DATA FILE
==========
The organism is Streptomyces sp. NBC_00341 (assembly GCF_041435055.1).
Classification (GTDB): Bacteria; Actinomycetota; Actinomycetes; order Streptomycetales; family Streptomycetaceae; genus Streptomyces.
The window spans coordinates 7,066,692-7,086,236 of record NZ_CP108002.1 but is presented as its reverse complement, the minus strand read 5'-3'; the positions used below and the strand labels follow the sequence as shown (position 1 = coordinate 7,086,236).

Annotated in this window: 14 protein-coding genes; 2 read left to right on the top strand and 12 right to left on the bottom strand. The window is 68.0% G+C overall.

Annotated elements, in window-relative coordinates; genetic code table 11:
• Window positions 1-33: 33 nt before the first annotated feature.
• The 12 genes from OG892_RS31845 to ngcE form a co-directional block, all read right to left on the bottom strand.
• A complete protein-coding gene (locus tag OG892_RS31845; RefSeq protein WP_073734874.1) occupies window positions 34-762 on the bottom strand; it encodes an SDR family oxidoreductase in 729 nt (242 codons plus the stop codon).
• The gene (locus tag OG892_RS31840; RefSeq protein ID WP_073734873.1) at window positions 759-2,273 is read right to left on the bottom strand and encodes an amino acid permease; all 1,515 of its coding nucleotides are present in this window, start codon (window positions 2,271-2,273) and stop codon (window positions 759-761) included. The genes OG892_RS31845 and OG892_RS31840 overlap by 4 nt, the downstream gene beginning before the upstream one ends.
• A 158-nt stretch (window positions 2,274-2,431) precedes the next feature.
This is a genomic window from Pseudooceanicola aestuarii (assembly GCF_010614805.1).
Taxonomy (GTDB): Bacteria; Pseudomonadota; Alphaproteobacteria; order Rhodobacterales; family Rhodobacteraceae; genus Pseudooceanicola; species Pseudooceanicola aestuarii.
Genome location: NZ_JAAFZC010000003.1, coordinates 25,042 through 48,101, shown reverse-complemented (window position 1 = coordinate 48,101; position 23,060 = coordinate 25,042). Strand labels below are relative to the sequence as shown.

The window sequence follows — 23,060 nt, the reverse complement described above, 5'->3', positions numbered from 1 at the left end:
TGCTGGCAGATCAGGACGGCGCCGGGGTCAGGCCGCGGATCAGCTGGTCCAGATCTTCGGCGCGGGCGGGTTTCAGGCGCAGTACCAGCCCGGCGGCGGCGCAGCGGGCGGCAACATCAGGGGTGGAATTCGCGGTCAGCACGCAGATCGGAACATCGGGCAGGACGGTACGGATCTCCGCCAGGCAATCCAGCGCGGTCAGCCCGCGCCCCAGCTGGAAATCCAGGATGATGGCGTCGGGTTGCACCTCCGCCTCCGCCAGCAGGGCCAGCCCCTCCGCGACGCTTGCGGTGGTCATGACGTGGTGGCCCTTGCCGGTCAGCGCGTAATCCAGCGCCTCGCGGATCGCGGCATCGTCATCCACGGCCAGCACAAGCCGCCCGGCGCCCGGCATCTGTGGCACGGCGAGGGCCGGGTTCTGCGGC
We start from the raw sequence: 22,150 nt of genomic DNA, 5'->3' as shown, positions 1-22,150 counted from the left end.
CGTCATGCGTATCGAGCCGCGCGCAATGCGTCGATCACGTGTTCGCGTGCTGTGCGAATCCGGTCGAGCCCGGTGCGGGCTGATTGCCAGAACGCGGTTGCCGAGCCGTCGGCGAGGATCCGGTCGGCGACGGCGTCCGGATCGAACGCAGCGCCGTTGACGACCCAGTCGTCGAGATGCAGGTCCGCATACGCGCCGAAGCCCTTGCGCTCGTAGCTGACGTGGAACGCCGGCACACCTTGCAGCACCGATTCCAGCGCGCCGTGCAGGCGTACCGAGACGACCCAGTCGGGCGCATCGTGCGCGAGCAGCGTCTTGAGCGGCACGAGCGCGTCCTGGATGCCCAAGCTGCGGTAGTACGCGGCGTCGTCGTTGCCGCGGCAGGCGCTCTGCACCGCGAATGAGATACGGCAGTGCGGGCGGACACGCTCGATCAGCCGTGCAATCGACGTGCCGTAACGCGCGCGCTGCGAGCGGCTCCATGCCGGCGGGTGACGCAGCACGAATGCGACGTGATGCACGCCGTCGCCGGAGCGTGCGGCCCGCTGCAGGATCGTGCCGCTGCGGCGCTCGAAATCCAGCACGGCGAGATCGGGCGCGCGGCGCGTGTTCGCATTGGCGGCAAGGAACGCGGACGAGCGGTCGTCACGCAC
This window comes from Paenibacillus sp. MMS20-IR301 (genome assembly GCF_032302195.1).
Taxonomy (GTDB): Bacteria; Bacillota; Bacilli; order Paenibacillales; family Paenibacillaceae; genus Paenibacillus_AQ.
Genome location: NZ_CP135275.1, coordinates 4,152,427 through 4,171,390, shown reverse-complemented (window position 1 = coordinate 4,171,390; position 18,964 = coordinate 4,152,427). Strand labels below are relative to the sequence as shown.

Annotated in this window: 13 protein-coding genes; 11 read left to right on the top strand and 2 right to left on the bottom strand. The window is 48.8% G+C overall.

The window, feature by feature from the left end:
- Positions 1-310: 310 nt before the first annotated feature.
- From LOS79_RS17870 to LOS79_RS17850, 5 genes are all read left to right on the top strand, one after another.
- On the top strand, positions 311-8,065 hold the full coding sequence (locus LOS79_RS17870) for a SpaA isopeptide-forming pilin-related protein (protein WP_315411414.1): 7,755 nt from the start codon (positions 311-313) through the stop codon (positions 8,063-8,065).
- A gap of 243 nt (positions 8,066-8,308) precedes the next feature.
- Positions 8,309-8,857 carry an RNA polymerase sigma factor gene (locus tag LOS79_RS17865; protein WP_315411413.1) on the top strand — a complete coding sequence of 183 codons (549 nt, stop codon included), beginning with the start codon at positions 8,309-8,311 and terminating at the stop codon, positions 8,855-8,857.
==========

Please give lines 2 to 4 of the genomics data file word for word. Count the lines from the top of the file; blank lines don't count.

Classification (GTDB): Bacteria; Actinomycetota; Actinomycetes; order Streptomycetales; family Streptomycetaceae; genus Streptomyces.
The window spans coordinates 7,066,692-7,086,236 of record NZ_CP108002.1 but is presented as its reverse complement, the minus strand read 5'-3'; the positions used below and the strand labels follow the sequence as shown (position 1 = coordinate 7,086,236).

Annotated in this window: 14 protein-coding genes; 2 read left to right on the top strand and 12 right to left on the bottom strand. The window is 68.0% G+C overall.